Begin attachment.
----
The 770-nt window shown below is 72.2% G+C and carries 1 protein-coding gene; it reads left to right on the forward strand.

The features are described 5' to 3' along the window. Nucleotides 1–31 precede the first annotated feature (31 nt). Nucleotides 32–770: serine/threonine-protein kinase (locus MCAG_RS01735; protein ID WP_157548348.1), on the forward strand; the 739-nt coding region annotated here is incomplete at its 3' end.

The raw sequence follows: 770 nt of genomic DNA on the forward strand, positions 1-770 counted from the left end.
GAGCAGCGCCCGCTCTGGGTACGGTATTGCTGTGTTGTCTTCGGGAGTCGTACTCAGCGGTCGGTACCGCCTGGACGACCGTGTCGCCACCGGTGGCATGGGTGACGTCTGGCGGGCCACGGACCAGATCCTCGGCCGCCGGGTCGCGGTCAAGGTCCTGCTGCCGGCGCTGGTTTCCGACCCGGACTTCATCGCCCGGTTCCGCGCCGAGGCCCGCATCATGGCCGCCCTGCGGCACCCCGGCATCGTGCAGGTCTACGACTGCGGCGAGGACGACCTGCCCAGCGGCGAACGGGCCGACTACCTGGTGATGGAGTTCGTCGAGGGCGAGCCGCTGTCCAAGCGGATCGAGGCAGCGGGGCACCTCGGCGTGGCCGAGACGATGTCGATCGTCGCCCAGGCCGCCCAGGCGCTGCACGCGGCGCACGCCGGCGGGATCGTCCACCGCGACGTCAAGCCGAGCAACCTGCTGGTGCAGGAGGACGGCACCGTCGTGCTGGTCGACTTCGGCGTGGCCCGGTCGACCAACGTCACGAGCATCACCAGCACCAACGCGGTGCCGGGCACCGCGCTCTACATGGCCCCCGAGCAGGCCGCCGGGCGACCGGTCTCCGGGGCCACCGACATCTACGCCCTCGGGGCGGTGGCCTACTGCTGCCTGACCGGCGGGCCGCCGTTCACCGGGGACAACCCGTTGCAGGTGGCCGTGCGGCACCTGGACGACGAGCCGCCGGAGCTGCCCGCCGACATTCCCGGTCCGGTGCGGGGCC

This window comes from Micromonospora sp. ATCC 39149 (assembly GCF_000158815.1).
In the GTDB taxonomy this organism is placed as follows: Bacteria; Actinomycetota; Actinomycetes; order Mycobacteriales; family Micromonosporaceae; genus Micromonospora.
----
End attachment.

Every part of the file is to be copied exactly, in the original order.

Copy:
The 770-nt window shown below is 72.2% G+C and carries 1 protein-coding gene; it reads left to right on the forward strand.

The features are described 5' to 3' along the window. Nucleotides 1–31 precede the first annotated feature (31 nt). Nucleotides 32–770: serine/threonine-protein kinase (locus MCAG_RS01735; protein ID WP_157548348.1), on the forward strand; the 739-nt coding region annotated here is incomplete at its 3' end.

The raw sequence follows: 770 nt of genomic DNA on the forward strand, positions 1-770 counted from the left end.
GAGCAGCGCCCGCTCTGGGTACGGTATTGCTGTGTTGTCTTCGGGAGTCGTACTCAGCGGTCGGTACCGCCTGGACGACCGTGTCGCCACCGGTGGCATGGGTGACGTCTGGCGGGCCACGGACCAGATCCTCGGCCGCCGGGTCGCGGTCAAGGTCCTGCTGCCGGCGCTGGTTTCCGACCCGGACTTCATCGCCCGGTTCCGCGCCGAGGCCCGCATCATGGCCGCCCTGCGGCACCCCGGCATCGTGCAGGTCTACGACTGCGGCGAGGACGACCTGCCCAGCGGCGAACGGGCCGACTACCTGGTGATGGAGTTCGTCGAGGGCGAGCCGCTGTCCAAGCGGATCGAGGCAGCGGGGCACCTCGGCGTGGCCGAGACGATGTCGATCGTCGCCCAGGCCGCCCAGGCGCTGCACGCGGCGCACGCCGGCGGGATCGTCCACCGCGACGTCAAGCCGAGCAACCTGCTGGTGCAGGAGGACGGCACCGTCGTGCTGGTCGACTTCGGCGTGGCCCGGTCGACCAACGTCACGAGCATCACCAGCACCAACGCGGTGCCGGGCACCGCGCTCTACATGGCCCCCGAGCAGGCCGCCGGGCGACCGGTCTCCGGGGCCACCGACATCTACGCCCTCGGGGCGGTGGCCTACTGCTGCCTGACCGGCGGGCCGCCGTTCACCGGGGACAACCCGTTGCAGGTGGCCGTGCGGCACCTGGACGACGAGCCGCCGGAGCTGCCCGCCGACATTCCCGGTCCGGTGCGGGGCC

This window comes from Micromonospora sp. ATCC 39149 (assembly GCF_000158815.1).
In the GTDB taxonomy this organism is placed as follows: Bacteria; Actinomycetota; Actinomycetes; order Mycobacteriales; family Micromonosporaceae; genus Micromonospora.